/dp/B00HQNXETI/ref=pd_sim_sg_6?ie=UTF8
&refRID=0JC8SXKP5X9SCV36DCPY. I think it is about 80 lumens with fresh batteries. This is one that I can easily adjust when I get off on a trail. I also put a flasher on the back of the head band because it gets the flasher up higher so drivers coming up behind me can see me easier. I use these: http://www.amazon.com/Personal-Flashing-Sa
fety-Light-Belt/dp/B001JPS5BQ/ref=sr_1
_10?s=sporting-goods&ie=UTF8&qid=14207
25304&sr=1-10&keywords=nathan+strobe+light. I put it on a weird strobe effect.

I've found a flashlight is more for my benefit seeing stuff than for drivers to see me.

I also put on a hi-viz shirt whenever possible. I also put on white cotton gloves over whatever ones I am wearing for warmth. I want to be as visible as possible even to the guy texting driving too fast in a residential area.

On ice I run flat footed (concentrate on placing the full foot on the ground at once) and chop my stride. Seems to work fine but it is significantly slower. It also really helps me to focus on stride and pay attention to what I am doing. I've put screws in my shoes in the past but don't like them at all. Never tried Yak Traks or similar products. May take the plunge one year.

In winter I am almost always running in the dark. Usually it is a run after work but even on weekend long runs I tend to start before the sun comes up. I am amazed at the number of people I see running with no lights and wearing dark clothing.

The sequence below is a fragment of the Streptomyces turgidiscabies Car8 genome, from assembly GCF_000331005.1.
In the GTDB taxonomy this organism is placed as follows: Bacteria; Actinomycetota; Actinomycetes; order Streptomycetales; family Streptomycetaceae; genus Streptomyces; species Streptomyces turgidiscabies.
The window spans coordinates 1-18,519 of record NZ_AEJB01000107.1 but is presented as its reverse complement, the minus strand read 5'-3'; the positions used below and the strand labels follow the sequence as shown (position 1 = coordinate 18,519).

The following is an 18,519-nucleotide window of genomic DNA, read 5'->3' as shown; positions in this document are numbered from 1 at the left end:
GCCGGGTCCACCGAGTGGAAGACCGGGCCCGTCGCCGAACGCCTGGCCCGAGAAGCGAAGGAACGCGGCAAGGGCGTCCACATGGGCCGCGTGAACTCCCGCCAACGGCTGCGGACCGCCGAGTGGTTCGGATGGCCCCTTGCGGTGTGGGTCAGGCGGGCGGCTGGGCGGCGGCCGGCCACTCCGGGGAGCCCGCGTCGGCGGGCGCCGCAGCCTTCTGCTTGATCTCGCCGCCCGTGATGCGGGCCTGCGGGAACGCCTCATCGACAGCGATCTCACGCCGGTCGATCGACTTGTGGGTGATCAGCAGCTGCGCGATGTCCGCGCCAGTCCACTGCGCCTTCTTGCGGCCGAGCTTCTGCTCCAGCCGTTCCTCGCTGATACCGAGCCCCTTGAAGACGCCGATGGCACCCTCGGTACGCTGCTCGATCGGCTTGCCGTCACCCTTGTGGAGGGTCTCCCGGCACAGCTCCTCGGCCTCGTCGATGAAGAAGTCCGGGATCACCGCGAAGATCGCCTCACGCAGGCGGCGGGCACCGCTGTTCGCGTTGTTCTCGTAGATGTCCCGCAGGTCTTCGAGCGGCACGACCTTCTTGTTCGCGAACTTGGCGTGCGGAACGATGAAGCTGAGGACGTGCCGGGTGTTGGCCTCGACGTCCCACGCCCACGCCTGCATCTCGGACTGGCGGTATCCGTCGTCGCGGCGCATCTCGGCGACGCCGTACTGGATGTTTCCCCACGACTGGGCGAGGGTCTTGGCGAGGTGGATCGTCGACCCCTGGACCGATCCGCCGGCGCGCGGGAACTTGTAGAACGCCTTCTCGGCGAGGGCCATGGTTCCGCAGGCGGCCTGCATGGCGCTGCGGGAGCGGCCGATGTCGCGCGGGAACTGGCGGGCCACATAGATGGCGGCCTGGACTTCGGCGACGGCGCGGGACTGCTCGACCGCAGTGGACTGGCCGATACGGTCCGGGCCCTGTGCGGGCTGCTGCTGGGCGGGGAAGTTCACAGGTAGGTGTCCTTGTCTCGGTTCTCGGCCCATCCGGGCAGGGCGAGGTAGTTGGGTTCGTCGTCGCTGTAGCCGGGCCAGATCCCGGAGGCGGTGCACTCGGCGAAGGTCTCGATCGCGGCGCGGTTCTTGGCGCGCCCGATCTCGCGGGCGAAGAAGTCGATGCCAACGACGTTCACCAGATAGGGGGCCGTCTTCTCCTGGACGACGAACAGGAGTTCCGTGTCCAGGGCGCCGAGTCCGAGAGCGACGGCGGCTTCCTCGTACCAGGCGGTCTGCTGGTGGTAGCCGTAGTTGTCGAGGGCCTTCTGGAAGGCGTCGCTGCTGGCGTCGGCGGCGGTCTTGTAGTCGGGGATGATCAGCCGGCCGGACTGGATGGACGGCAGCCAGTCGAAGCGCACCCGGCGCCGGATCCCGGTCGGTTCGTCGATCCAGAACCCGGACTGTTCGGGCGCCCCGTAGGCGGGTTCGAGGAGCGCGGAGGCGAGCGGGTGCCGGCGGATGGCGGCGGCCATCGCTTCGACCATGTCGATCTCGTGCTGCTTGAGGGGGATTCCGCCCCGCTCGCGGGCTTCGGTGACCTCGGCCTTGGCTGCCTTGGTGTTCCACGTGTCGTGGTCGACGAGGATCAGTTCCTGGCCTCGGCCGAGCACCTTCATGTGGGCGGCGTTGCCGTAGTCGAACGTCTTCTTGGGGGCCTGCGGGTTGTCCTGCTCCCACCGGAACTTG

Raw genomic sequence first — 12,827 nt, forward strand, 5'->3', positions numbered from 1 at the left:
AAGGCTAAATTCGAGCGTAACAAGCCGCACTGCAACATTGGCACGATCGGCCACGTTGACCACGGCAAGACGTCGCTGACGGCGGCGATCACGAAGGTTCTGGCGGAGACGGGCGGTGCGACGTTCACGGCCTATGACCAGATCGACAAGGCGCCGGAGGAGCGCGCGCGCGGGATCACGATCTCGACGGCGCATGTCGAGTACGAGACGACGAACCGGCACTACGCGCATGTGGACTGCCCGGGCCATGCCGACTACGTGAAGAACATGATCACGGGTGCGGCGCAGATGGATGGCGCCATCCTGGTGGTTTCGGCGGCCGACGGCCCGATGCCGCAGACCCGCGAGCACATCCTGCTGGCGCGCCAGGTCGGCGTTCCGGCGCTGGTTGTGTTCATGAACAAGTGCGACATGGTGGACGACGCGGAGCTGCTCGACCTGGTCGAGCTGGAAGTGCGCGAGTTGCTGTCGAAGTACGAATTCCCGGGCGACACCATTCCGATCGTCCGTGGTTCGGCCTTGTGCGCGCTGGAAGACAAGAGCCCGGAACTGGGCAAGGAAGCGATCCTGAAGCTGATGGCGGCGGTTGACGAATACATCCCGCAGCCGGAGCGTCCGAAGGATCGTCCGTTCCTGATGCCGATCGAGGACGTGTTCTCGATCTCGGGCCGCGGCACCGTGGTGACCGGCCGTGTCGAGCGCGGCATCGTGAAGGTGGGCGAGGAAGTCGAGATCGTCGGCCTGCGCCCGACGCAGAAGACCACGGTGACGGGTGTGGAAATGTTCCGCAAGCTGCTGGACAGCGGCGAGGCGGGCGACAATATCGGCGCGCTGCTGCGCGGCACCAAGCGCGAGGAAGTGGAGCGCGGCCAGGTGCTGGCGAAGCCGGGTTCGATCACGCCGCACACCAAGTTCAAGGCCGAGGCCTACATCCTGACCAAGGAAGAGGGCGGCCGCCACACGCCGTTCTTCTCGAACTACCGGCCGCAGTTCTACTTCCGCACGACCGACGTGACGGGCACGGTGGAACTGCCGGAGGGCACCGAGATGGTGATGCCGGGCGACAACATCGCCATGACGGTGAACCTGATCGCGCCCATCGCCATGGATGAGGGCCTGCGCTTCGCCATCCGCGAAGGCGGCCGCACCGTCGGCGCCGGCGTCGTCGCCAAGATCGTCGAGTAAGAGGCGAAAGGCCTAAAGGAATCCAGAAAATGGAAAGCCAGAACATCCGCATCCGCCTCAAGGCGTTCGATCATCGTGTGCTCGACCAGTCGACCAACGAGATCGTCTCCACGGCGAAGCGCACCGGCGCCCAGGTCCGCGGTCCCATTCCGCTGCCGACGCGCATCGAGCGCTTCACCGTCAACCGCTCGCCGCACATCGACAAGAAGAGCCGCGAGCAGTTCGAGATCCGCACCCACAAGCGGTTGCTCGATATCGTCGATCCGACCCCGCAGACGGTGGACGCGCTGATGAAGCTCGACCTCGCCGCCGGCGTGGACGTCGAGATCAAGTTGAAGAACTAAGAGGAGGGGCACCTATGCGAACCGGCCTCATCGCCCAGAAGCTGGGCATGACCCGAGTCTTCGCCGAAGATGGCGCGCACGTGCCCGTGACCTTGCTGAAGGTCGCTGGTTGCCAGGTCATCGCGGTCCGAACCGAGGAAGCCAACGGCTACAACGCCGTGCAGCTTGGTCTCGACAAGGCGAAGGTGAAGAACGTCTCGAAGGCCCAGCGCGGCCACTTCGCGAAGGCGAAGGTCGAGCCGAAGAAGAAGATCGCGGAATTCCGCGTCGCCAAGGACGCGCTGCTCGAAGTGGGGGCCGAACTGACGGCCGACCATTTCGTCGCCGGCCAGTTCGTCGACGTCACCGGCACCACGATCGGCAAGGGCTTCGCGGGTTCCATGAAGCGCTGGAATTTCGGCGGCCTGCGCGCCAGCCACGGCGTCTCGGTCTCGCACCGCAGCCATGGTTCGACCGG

Eric
"Old Age and Treachery..."
GLORIAMAJDI's Photo GLORIAMAJDI Posts: 6,421
1/8/15 8:48 A

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Kevin, that is the headlamp that I use and people I run with love it because it lights up so well that they say they don't need a lamp at all. I also have a reflective vest with blinky lights. I am paranoid. People are so distracted these days with their phones and aren't watching anyway, so I feel like I must do all I can to make myself visable.

Best wishes to you for the Winter Warrior Half!

Gloria

"but those who hope in the LORD will renew their strength. They will soar on wings like eagles; they will run and not grow weary, they will walk and not be faint." Isaiah 40:31


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1/8/15 6:47 A

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This is the headlamp I use: www.amazon.com/Black-Diamond-ReVolt-
He
adlamp-Titanium/dp/B00LAEZEN8/ref=srR>_1_2?s=sporting-goods&ie=UTF8&qid=14
20
716777&sr=1-2&keywords=revolt+headlamp


It's on a ratcheted hinge that lets me adjust how far in front of me the light hits the pavement. I've been happy with it, but the only other headlamp I've tried was a 30 lumen wimp that was really only good for other people to see me. I got this one as a recommendation for trail running, and I've been happy with it on the roads.

I've seen people out running at night with flashlights, and I notice I can't see them as well as I see the people running with headlamps. I don't know if they're pointing the flashlights too low, or if they just aren't as visible at waist level. I also notice that the newer fancy light-spurs and light bands don't show up as well as the old-fashioned blinking red lights that clip on to a reflective harness.